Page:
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Dare to Do (The Bear Maxim), The Space – Review

Pros: Mark Norfolk’s original and thought-provoking script.
Cons: A bit too long and overdramatic in some parts.

Pros: Mark Norfolk’s original and thought-provoking script. Cons: A bit too long and overdramatic in some parts. Below the fictitious bank name of Ogilvy, Johnson & Strang, a slogan hangs on the wall of the stage, like an omen: “Risks cost lives.” What the firm doesn’t say is whose lives. Playing at The Space, Dare to Do is the story of Beresford Hurtington (Jaye Ella-Ruth), known as “The Bear,” a gifted and successful investment trader at Ogilvy, Johnson & Strang, a reputable bank in the City of London. A smart and ambitious young black man, The Bear made it…

Summary

Rating

3 Stars - Good

An interesting view of the finance world from the perspective of one of their “fallen angels.”

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Below the fictitious bank name of Ogilvy, Johnson & Strang, a slogan hangs on the wall of the stage, like an omen: “Risks cost lives.” What the firm doesn’t say is whose lives.

Playing at The Space, Dare to Do is the story of Beresford Hurtington (Jaye Ella-Ruth), known as “The Bear,” a gifted and successful investment trader at Ogilvy, Johnson & Strang, a reputable bank in the City of London. A smart and ambitious young black man, The Bear made it to the very top from his working class upbringing in Tottenham. At some point he had everything a successful man could wish for: a salary of six figures, his colleagues’ respect, and a wife and child he loved. However, he loses everything overnight when the bank fires him. Shortly afterwards he is sent to prison, accused of abusing his wife (Rachel Summers), who abandons him. While in jail he meets Pepper (Bruce Kitchener), a gangster in his fifties who is impressed with Bear’s talent, and with whom he starts to work in some kind of shady deal.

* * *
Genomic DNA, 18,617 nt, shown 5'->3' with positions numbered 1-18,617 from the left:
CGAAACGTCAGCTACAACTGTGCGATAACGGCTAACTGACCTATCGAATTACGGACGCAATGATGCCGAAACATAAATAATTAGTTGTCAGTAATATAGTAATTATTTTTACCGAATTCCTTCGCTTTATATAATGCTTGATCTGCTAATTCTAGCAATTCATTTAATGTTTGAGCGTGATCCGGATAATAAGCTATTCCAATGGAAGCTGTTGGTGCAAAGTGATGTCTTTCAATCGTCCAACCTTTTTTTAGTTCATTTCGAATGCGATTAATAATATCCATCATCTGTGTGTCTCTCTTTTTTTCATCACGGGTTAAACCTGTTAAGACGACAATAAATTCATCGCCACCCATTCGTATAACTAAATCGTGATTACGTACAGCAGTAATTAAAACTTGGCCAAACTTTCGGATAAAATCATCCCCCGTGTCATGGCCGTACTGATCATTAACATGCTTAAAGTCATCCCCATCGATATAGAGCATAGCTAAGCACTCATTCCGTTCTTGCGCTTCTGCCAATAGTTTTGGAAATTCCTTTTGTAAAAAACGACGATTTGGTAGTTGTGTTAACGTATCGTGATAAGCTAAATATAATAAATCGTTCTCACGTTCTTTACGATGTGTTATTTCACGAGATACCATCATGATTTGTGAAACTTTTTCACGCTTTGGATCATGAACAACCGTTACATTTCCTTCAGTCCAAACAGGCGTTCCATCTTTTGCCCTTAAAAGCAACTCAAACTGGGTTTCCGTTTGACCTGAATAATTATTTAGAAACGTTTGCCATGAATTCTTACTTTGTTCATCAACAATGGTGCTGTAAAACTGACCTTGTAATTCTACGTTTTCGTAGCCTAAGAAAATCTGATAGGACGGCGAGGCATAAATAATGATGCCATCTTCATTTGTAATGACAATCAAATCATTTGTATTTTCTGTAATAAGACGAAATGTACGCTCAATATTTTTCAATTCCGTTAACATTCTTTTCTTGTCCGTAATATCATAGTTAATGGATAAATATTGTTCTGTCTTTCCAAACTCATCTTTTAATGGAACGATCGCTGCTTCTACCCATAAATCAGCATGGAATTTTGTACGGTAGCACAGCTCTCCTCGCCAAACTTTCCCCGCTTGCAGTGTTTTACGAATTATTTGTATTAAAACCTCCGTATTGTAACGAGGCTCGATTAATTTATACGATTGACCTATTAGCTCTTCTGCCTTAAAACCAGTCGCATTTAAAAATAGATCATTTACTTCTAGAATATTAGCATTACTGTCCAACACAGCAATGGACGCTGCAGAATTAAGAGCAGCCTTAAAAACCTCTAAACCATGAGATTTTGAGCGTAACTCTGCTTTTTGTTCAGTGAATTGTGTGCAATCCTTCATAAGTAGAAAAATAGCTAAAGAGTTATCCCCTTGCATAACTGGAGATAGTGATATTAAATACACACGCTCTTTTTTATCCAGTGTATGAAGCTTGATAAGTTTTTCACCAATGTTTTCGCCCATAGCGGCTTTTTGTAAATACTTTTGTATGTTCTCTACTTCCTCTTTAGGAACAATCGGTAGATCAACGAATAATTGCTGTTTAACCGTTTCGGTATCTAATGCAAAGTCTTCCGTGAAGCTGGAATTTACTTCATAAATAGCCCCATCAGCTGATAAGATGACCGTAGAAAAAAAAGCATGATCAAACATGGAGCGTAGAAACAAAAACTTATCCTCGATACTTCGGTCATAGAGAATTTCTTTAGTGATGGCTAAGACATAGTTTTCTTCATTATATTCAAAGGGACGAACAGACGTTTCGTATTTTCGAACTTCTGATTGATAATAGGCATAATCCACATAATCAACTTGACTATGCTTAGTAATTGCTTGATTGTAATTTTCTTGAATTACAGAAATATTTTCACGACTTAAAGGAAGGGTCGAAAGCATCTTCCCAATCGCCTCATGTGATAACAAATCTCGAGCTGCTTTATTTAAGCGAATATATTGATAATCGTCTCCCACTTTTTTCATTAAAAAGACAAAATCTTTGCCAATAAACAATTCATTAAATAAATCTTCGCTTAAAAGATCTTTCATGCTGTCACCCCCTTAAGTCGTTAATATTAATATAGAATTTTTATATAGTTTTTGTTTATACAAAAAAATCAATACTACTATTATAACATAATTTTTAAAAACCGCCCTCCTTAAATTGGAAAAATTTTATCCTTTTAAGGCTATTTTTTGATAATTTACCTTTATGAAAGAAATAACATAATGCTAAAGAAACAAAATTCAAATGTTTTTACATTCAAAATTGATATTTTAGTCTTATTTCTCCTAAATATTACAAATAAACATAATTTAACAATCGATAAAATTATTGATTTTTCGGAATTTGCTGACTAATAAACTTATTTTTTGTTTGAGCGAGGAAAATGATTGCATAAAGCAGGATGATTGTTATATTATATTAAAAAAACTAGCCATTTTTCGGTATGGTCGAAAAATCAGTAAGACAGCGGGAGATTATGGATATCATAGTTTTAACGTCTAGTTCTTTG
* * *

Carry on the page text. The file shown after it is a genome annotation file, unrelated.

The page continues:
The pretext given by Ogilvy and the bank’s Board to fire Bear is that he is “not really a team player.” This puzzles him since, after all, who would expect team work to be a desirable skill in the ruthless City? And besides, he was in the prime of his career, making millions for them; his team playing skills couldn’t have been that bad.

Then reality sinks in for Bear: “My face doesn’t fit.” He was the black guy from Tottenham who made a fortune for the firm with his skills and talents, something hard to stomach by the elite and well connected circles of the banking establishment. “The great and good of the financial sector with their fathers’ and their fathers’ fathers’ history, a lineage you could trace back to the thirteenth century… Mine? My heritage? Who cares? Not they.” As he then explains, both his and their ancestors were on different ends of the slave plantations, and Bear was implicitly reminded of that the day he was sacked.

The story is loosely inspired on the case of Kweku Adoboli, the Ghanaian investment trader who in 2011 was convicted for illegally trading away £1.3 billion as a trader for UBS, the largest Swiss banking institution. In Dare to Do, playwright Mark Norfolk presents a thought-provoking and alternative view of the ruthless finance world from the eyes of someone who very much wanted to belong there but wasn’t accepted as part of the club.

Author: Mark Norfolk
Director: Jeffery Kissoon
Producer: Ka Zimba Theatre
Box Office: 0207 515 7799
Booking Until: This production has finished its run.

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